Distractions can play a serious role in your life and, in particular, in your work in school. They can be both good and bad. A good distraction is something that takes your mind off of a painful occurrence; listening to music while getting an injection is an example, or watching a movie instead of ruminating on sad thoughts. A bad distraction is something that takes your mind off a task that needs concentration, or a task that’s normally fun; thinking about a poor test grade while taking a new test is an example, or trying to hit a baseball while contemplating the position of your feet, or thinking about the pimple on your chin instead of enjoying the conversation.

It will be helpful if you can control the distractions in your life. Of course, this is easier said than done.

A lot of the situations dealing with distractions have something to do with psychological problems (from mild to severe), and I don’t want to get into that. If you have anxiety problems or depression or too much stress and wish you could distract yourself from the bad thoughts, that’s something for a counseling session or a self-help book. Same with insomnia and the distractions that keep you awake, or ADD and the many distractions that keep you from attending to anything that you’re supposed to. To talk about those kinds of things here would be unprofessional: it’s not my job. But examining distractions that play a role in school performance is a part of my job, and some of them are common among students who aren’t suffering from psychological problems.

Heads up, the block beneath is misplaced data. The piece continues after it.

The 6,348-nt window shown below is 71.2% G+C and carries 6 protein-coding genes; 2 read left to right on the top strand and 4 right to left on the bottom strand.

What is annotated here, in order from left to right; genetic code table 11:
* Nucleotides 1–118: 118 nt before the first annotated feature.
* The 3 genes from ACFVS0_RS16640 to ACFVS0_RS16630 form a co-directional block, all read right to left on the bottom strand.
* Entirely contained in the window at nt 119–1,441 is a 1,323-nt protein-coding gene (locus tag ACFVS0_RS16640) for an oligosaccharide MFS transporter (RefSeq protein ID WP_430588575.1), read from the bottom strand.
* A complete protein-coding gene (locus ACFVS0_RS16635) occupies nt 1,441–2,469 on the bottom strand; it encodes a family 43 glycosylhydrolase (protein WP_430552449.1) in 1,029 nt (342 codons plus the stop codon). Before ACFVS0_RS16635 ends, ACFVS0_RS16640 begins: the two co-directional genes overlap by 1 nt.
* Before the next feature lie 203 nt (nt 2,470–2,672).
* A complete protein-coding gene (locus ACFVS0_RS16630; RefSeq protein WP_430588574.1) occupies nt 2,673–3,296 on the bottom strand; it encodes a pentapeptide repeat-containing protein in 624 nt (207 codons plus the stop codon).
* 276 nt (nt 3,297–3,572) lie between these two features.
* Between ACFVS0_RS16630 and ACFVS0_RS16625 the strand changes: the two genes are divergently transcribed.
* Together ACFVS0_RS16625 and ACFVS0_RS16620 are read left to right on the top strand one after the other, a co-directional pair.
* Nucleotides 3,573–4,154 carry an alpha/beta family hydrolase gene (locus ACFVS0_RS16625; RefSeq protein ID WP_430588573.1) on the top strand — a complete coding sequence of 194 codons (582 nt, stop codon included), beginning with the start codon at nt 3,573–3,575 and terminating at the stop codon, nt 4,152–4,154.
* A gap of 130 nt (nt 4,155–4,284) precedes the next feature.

For example, students often believe that they study better when music is playing in the background. The research on this tells a different story: that music in the background is actually a distraction, and it distracts from the task that requires concentration. This happens no matter what the music. There’s an exception to it, but I don’t want you to think this applies to you: People who have trouble concentrating because they are too frequently distracted by things (yes, this starts to sound like ADD), can benefit from having the music as something that distracts them from other distractions. In other words, if the music quiets the interrupting voices in your head, then it helps. But take my advice: that applies to a small minority of individuals; the vast majority of us do better when there is no music on in the background, no TV, no friends talking, etc.

An interesting little tidbit related to that is that most people are actually more distracted when they listen to music than when they listen to speech. In other words, we’re used to letting our minds wander when music is on. And if you think that all goes away when studying, think again. Studying with music on is not a good idea.

Another very interesting finding from research is that people can get distracted from tasks simply because of stereotypes that reflect poorly on them. If you’re a member of a minority group within a culture that has negative stereotypes of that group, just knowing you belong to that group will distract you from the tasks at hand and you’ll do worse on them. It’s very subtle. And yet the little mental energy you spend worrying about fulfilling the stereotype (or worrying about trying not to fulfill it) is enough to reduce your performance on the task that needs your concentration. There’s no simple advice to employ a solution for that, although knowing about it might help you ignore it.

Similar to that is the distraction that comes from negative beliefs about your own abilities. You might have formed beliefs about yourself like, “I’m no good at math, ” or “I don’t take tests well,” or whatever. These are obviously self-defeating, but they are also distracting. If you’re in the middle of an essay test and instead of working on the answer to a question your mind is thinking, “I don’t do essay tests well,” then you’re distracting yourself from the task and won’t do as well on it. (It’s not so much the negativity here, but just the off-task thoughts; the negativity is bad enough, but the off-task thinking is what’s distracting.)